What is Occupational Burnout? 5 Ways to Combat Work-Related Stress

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It’s been one hell of a start to 2022 for me: I announced back in December that I took on a 2nd job in order to accelerate my timeframe of achieving my financial goals. While I crunched the numbers and braced myself for the heavy workload, I didn’t anticipate the amount of stress and mental exhaustion that would come with it.

According to the US Census Bureau, about 13 million US workers have more than one job, with women taking the lead. Additionally, 83% of US workers are impacted by work-related stress, which likely means that at some point you’ve likely experienced occupational burnout, a fancy term for chronic work-induced stress, overall exhaustion, and cynicism from career overwhelm.

Whether you’re working two jobs or working 1 full-time with a side hustle, trying to build two income streams based on labor output can be a recipe for deteriorating mental health and a decline in productivity. But sometimes increasing your income might be your only option to make ends meet, so here are a few tips to help you minimize the damage from occupational burnout and come up with a long-term plan.

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Reevaluate Your Workload

It happens: your supervisor or team might ask you to do a few extra things, which you eagerly take on for a chance to look good. But later on, your plate becomes overfilled. It might help you to refer to your employee handbook to review the scope of your job and compare it against the existing responsibilities you’re currently being asked to do. If it’s possible, try to find solutions within your team to reassign some tasks to their rightful owners – this may require some internal discussion within your department, so prepare to come to these conversations equipped with solutions rather than centering yourself in the conversation in order to prevent potential friction.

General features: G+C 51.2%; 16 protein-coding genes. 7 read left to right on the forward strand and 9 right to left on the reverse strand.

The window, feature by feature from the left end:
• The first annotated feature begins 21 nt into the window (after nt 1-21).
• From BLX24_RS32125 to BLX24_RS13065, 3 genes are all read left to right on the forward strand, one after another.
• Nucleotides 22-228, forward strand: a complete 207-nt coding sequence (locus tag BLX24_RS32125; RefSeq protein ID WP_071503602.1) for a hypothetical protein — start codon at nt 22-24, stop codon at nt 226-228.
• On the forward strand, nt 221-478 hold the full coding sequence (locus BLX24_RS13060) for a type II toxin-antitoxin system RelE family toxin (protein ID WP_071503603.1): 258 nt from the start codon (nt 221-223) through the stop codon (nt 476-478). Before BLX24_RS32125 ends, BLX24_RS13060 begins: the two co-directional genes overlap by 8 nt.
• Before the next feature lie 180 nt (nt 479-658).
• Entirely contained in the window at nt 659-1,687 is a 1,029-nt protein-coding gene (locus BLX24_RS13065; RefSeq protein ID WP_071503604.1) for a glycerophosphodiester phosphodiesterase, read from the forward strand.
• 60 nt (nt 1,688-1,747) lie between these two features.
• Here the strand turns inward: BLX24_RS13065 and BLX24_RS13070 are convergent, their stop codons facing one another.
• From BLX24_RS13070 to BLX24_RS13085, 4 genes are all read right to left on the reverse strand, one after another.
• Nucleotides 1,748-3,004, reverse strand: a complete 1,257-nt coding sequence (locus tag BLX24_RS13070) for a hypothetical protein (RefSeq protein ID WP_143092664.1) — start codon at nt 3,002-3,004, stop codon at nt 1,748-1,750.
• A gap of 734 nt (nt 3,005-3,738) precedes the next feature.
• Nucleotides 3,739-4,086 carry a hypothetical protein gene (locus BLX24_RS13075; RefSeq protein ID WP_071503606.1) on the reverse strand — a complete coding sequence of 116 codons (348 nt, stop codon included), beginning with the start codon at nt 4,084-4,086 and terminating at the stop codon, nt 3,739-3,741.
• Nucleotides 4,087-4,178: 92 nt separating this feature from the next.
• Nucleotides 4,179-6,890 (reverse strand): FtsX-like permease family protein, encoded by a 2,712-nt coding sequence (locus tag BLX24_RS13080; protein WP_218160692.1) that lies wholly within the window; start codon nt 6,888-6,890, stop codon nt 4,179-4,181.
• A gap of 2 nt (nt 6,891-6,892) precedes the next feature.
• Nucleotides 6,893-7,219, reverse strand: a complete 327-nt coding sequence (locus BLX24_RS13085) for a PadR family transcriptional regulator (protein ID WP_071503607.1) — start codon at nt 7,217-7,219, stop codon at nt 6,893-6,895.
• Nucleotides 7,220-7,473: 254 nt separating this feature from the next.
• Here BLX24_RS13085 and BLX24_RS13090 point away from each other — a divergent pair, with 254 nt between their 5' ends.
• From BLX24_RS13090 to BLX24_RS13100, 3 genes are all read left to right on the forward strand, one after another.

Talk to Your Employer

As employees, we tend to avoid conversations that might make us appear unfit for a job or may even jeopardize our employment. But it’s possible to have this discussion in a way that might not result in losing your job. Tell your supervisor that you may be overloaded with too many responsibilities and need to step away from certain tasks in order to increase your efficiency or quality of work. If this cannot be resolved, then consider negotiating a pay raise or a higher position. If they cannot relieve you of the extra responsibilities, ensure that you are at least being compensated more for the inconvenience.

Make Rest Part of Your Schedule

Self-care is non-negotiable for counteracting work-related stress. It can be tempting to continue multitasking after hours in order to ensure things around the house get done, but exercising your brain for extended periods of time without sufficient rest can result in even more brain fog, lack of productivity, and even depression. Set aside time in your schedule to do nothing with no productivity goal in mind so your brain can decompress and have some time to “breathe.”

Stick to Your Budget

When you’re exhausted or emotional, the chances for you to spend frivolously or compulsively are significantly higher. Mental burnout leads to decision fatigue, which refers to the weariness you might feel after a long day of decision-making. When you have decision fatigue, you are far more likely to make choices that may sabotage your financial goals as a result. Although it can feel easy to order several items off the menu just to treat yourself, sticking to your budget a bit more vigilantly will get you to your long-term goals much faster, which will feel far more satisfying than short-lived instant gratification.

Have an Exit Strategy

What was the initial reason for taking on an extra job? Remember what your goals are and keep in mind that you don’t plan on working two jobs forever. Spending your extra money on things to self-soothe during stressful times can feel like stress relief, but don’t lose sight of your goals – ensure that you have a timeframe so that you can eventually transition back into having one job and prepare to be flexible in the event that you need to reprioritize goals or pivot your strategy.


If you’re currently working two jobs, are a working student, or have a side hustle alongside your full-time job, how do you deal with occupational burnout? What is your secret to staying consistent? Let’s chat in the comments. Don’t forget to follow me on Instagram and subscribe to my newsletter below for more budgeting tips & tricks.

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